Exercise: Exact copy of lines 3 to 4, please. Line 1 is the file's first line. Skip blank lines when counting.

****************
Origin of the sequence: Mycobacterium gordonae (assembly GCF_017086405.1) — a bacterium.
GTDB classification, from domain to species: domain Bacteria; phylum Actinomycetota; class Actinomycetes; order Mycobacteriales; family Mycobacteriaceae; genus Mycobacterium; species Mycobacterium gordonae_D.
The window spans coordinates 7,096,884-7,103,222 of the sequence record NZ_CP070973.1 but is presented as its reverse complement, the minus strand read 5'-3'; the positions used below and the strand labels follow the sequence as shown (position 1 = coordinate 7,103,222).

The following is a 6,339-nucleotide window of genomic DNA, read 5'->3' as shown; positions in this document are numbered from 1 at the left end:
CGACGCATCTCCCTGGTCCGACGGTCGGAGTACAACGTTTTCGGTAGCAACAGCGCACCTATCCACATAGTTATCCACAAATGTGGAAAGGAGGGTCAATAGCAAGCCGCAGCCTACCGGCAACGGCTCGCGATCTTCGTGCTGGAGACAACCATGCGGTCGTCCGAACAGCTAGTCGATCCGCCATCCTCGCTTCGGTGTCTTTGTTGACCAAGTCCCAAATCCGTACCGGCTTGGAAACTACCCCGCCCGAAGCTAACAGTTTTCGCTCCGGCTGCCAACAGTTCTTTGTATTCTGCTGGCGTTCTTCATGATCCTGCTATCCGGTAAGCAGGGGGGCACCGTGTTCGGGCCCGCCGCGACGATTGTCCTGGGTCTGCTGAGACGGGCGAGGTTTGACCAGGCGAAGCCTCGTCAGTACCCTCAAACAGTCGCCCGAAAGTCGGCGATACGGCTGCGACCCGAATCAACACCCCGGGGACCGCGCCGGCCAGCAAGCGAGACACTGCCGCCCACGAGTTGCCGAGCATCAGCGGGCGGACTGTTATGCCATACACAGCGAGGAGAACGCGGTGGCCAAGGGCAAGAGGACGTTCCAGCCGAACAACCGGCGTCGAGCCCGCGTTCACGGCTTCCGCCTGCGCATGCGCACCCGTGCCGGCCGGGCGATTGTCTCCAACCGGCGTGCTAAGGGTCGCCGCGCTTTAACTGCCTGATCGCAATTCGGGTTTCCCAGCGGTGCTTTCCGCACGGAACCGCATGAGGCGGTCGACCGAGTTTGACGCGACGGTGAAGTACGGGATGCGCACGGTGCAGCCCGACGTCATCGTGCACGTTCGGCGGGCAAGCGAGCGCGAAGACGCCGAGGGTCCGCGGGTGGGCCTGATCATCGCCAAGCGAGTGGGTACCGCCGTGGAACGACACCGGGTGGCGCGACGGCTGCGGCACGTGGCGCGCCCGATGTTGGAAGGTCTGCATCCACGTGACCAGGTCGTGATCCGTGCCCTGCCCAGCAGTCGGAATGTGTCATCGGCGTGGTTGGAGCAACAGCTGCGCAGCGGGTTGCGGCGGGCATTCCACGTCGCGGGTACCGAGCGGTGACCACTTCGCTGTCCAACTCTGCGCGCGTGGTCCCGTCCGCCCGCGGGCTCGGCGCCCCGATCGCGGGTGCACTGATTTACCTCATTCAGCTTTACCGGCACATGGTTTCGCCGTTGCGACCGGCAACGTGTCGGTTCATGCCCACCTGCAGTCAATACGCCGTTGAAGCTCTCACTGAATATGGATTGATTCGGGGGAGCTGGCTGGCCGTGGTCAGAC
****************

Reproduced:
The window spans coordinates 7,096,884-7,103,222 of the sequence record NZ_CP070973.1 but is presented as its reverse complement, the minus strand read 5'-3'; the positions used below and the strand labels follow the sequence as shown (position 1 = coordinate 7,103,222).

The following is a 6,339-nucleotide window of genomic DNA, read 5'->3' as shown; positions in this document are numbered from 1 at the left end: